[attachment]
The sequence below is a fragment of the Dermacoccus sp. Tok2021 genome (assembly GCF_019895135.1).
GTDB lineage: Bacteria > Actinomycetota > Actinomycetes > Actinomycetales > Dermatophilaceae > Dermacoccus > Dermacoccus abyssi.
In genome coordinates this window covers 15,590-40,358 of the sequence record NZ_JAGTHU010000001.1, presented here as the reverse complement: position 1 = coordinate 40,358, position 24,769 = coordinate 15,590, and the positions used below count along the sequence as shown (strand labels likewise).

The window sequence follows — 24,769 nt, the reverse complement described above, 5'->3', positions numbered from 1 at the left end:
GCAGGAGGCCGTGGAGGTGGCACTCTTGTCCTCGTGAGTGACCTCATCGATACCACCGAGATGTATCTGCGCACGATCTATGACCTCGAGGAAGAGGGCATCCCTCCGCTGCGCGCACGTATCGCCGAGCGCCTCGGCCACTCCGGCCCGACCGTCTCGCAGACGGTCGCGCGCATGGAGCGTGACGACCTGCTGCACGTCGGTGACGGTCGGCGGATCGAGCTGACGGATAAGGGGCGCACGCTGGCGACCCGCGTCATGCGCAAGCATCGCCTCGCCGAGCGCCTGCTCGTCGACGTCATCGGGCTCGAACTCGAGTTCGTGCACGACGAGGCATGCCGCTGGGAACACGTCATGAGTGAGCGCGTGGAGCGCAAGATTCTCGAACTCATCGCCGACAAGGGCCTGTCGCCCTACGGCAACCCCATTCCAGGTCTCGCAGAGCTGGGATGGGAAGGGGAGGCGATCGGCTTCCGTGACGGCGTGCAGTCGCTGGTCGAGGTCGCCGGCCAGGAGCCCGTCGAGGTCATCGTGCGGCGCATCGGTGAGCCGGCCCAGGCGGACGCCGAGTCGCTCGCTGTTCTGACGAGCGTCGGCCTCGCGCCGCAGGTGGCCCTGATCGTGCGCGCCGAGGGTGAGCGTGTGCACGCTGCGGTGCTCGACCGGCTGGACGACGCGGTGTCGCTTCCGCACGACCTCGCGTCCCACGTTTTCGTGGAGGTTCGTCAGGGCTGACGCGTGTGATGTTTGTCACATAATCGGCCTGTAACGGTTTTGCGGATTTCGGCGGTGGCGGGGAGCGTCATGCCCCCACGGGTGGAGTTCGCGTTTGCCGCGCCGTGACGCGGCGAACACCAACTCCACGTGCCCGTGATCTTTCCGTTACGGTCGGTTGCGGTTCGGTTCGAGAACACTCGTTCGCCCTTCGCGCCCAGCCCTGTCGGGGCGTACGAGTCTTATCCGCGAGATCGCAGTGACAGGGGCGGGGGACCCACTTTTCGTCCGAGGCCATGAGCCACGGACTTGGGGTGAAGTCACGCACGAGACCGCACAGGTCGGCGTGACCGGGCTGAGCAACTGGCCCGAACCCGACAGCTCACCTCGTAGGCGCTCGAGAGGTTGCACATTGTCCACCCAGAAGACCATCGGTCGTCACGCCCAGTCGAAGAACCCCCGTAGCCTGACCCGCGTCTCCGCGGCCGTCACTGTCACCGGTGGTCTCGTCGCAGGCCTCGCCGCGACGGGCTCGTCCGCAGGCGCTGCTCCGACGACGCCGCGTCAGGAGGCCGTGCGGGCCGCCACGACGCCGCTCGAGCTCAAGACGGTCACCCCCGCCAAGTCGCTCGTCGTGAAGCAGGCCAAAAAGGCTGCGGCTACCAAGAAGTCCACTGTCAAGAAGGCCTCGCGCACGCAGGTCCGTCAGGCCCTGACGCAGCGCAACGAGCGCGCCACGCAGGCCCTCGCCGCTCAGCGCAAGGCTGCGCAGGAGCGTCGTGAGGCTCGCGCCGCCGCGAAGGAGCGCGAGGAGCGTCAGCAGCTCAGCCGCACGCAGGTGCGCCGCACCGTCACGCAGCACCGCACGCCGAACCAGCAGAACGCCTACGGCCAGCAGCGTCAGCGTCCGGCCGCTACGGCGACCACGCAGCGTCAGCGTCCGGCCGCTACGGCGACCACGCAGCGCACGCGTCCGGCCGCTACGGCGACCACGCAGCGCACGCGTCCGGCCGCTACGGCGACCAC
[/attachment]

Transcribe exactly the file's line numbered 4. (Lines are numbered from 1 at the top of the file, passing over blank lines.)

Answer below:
The window sequence follows — 24,769 nt, the reverse complement described above, 5'->3', positions numbered from 1 at the left end: